How To Spend a Weekend in Seattle’s Downtown
Downtown’s ease and convenience makes it an essential starting point.
Rising steeply from Elliott Bay, Seattle’s Downtown greets visitors to the city with a sample platter of its best features. From the culinary diversity and fresh ingredients of the iconic Pike Place Market, to the rooftop gardens, to the first Starbucks location — the city takes pride in its open spaces and open attitudes. Seattle’s personality comes from its wide array of neighborhoods, but Downtown’s ease and convenience makes it an essential starting point for a weekend tour — and we’ve got all the places you’ll want to check out while you’re there.
When Seattle first opened to skyscrapers, the city permitted the high rises only if they included a “public benefit,” a policy that left a legacy of privately owned spaces that anyone can enjoy. The seventh-floor rooftop garden of this otherwise average office building stands out as one of the best spots in the city to get a breath of fresh air and a break from the bustle below. Aside from a modest patch of grass, a few seats, and free Wi-Fi, the garden offers breathtaking views, including of the Central Library and the Smith Tower.
Starbucks is turning 50 this year, so why not take a pilgrimage to its very first location as a way to celebrate? This small shop offers visitors a peek at the history of Seattle’s hometown coffee chain, as nearly all of the original features are still intact. Today, it's one of the most popular Starbucks cafes in the country, as latté lovers clamor to sip a Pike Place® Roast at the same very storefront that inspired it. (Apparently, some people even propose at this location.) Look for the original siren logo on the storefront's window and try to spot the differences from the modern version, order from the old-school wood counter, and check out the vintage fixtures from its days as a coffee, tea, and spice shop.
One of Pike Place Market’s newer lunch spots, this tiny pasta shop offers an equally tiny menu. It always includes a lasagna and plain tomato sauce option, plus one each “from the garden, “from the ocean,” and “from the farm.” All of the offerings utilize seasonal ingredients — often from fellow Pike Place vendors — in a vegetarian, pescatarian, or meat option. But fewer options just means better ones, as each features a pasta shape specially chosen to highlight the excellent local foods.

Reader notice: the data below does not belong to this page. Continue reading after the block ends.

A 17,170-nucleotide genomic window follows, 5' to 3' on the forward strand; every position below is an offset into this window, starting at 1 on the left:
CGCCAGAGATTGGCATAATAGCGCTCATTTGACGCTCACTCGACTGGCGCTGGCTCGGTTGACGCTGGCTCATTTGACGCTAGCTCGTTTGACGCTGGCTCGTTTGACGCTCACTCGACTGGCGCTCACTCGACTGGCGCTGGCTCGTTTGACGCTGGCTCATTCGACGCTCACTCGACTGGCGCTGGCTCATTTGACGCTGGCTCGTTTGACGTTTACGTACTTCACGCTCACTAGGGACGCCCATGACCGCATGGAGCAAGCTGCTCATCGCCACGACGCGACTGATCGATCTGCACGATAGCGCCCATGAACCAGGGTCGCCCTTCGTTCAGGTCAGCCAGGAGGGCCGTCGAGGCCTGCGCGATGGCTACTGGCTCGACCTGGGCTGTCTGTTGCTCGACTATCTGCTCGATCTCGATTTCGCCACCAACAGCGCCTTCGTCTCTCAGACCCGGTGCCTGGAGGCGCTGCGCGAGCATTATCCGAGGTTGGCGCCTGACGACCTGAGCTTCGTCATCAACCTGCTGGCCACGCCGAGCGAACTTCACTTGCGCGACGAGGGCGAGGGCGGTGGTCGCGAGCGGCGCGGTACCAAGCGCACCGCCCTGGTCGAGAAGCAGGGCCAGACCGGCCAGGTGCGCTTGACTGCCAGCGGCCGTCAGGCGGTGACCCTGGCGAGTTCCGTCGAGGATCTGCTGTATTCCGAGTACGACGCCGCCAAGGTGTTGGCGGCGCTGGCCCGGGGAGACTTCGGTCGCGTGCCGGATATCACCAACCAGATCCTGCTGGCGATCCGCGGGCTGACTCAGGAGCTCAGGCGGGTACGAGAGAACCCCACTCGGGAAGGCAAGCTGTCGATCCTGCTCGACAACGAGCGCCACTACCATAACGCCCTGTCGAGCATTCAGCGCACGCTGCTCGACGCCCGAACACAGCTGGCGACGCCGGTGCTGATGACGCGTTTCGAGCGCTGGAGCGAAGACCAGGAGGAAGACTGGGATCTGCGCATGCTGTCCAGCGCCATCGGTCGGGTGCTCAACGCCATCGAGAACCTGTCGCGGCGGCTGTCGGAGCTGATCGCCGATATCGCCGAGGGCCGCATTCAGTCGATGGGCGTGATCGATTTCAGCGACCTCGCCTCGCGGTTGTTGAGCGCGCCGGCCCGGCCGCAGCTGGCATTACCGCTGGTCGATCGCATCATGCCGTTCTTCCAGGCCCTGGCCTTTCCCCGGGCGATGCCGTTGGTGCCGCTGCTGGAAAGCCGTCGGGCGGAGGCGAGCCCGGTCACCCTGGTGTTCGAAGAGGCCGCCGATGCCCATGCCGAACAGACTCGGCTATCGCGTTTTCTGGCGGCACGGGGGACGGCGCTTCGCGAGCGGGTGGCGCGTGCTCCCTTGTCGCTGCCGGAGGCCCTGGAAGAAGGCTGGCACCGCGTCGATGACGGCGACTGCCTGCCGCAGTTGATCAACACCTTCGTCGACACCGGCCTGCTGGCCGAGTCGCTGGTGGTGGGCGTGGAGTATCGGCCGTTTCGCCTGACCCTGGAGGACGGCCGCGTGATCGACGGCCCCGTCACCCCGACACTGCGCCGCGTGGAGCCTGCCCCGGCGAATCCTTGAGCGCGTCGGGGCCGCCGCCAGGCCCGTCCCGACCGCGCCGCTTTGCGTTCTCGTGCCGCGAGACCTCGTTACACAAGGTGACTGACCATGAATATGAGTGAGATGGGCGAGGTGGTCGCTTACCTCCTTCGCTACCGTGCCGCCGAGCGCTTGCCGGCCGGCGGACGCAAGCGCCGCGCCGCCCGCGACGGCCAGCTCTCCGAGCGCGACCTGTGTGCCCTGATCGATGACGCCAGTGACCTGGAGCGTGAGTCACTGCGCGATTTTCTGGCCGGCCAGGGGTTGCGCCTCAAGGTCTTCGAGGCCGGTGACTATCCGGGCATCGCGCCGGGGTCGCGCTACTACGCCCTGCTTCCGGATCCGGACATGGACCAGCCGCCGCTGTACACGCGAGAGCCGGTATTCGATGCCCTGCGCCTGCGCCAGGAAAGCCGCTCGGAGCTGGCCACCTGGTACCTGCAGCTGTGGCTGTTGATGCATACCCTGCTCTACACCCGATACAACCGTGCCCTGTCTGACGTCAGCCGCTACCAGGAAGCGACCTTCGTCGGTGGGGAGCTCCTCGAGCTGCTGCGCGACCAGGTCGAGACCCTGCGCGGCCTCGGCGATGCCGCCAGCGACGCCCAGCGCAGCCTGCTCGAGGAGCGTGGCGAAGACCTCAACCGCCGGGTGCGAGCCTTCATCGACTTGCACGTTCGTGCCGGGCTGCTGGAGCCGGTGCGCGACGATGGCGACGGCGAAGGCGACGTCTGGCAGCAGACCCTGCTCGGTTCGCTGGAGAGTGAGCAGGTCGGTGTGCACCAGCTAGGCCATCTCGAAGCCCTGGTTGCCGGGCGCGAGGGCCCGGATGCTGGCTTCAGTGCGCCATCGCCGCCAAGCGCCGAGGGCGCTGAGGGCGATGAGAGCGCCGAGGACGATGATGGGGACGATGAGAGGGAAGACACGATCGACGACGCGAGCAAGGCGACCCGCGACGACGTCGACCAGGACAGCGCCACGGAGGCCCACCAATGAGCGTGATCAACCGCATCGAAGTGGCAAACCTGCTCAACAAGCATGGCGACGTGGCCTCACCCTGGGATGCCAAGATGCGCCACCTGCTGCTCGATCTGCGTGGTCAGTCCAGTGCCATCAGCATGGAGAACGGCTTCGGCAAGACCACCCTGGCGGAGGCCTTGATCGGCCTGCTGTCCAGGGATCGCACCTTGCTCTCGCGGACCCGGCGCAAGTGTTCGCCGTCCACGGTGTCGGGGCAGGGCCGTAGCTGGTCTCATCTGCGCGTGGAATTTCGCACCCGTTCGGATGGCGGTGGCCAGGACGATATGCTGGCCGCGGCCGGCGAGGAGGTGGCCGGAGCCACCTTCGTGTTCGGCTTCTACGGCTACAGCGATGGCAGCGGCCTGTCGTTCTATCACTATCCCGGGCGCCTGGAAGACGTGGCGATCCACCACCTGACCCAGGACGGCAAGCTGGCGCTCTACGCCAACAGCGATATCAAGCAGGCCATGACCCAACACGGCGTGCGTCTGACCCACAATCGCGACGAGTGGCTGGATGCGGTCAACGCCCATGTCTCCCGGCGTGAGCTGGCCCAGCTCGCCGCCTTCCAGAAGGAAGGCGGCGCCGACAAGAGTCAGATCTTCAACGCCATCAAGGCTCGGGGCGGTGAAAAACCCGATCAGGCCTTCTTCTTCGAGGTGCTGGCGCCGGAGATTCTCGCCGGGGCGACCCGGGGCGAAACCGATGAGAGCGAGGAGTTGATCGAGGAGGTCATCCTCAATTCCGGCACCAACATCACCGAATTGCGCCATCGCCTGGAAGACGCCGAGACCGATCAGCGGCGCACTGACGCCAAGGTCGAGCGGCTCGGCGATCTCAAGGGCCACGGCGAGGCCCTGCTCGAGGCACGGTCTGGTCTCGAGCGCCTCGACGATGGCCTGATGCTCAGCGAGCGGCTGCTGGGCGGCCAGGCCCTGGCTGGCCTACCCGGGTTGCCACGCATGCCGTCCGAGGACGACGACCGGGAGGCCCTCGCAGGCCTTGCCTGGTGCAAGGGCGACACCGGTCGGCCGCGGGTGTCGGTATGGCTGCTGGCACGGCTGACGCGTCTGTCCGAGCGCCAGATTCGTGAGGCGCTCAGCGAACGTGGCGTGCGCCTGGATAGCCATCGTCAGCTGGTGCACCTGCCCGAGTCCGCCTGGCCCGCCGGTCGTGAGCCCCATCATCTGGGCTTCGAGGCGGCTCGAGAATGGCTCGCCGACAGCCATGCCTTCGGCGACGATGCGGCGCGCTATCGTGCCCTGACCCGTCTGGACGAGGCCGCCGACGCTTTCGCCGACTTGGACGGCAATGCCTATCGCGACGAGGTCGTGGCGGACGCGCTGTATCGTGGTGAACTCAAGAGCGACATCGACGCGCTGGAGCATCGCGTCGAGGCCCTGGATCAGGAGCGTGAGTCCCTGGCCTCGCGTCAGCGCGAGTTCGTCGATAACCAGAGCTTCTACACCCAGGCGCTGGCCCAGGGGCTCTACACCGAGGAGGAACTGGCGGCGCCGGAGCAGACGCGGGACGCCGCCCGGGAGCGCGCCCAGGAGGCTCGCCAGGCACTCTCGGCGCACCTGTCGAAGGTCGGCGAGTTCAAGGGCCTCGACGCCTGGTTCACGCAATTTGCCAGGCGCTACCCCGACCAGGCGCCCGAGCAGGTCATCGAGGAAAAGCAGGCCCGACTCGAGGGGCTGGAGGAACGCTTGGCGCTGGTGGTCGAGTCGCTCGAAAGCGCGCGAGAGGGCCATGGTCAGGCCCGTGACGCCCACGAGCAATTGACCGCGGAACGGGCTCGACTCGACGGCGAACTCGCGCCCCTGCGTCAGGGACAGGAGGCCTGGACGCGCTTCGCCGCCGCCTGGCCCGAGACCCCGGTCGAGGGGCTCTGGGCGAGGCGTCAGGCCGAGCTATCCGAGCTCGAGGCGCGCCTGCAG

Also located in Pike Place Market, this Chinese bakery stall makes more than 1,000 of their buns, which they call hom bow, each day. They offer versions baked or steamed, and stuffed with their unique curry beef, traditional barbecue pork, chicken, or vegetables. The buns share the deli case with almond tarts, sesame balls, wife cakes, and all kinds of other Chinese sweets and savories.
At first glance, this shop, right below the famous fish throwers, could be just another eclectic gift shop — something of which the Pike Place Market hosts a delightful variety. But here, your purchase of hot sauces, jewelry, lip balm, wallets, or incense goes even further: this is actually a consignment store for graduates from a non-profit business incubator called Ventures. The organization focuses on providing training and resources for people for whom those things are often difficult to access — especially women, people of color, and immigrants — and for many who go through the program, this shop is one of the first places they sell.
Though Downtown’s green spaces and panoramic views need little extra beauty, the world-class works of art scattered around this hillside create a free outdoor museum open to all. Operated by the Seattle Art Museum, its walking paths zig-zag around the nine acres, leading visitors from Richard Serra’s looming steel “Wake,” through Teresita Fernández’s glass bridge, “Seattle Cloud Cover,” to Juame Plensa’s serene “Echo,” while above it all, Alexander Calder’s instantly recognizable “Eagle” watches. The park segues into a waterfront bike path and Myrtle Edwards Park, which run north along the rocky shoreline, expanding Downtown’s al fresco opportunities.
Dutch architect Rem Koolhaas designed the city’s flagship library, opened in 2004, and it boasts floor after floor of public art, impressive open space, and 1.5 million books. But the fourth floor stands out, even among the many unique areas, because the hallway that loops around the floors, meeting rooms, and computer labs features more than a dozen different shades of red on the floor, ceiling, and walls. It’s the library’s most photographed section and shows off the intersection of art, function, and architecture that make this building such a beloved and significant part of the city.
If you prefer your views with a craft cocktail, the historic Smith Tower satisfies, whisking visitors up 35 stories in an old Otis elevator to a Prohibition-themed bar that harkens back to the 1914 building’s early years. Stop by for happy hour and the 360-degree view from what stood as the tallest building west of the Mississippi until 1931. (Smith Tower remained the tallest on the West Coast until Seattle’s other skyline standout, the Space Needle, went up in 1962.) But even so, the views remain great, especially seen from the elegant Observatory Bar as you sip local microbrews, barrel-aged cocktails, and bourbon flights.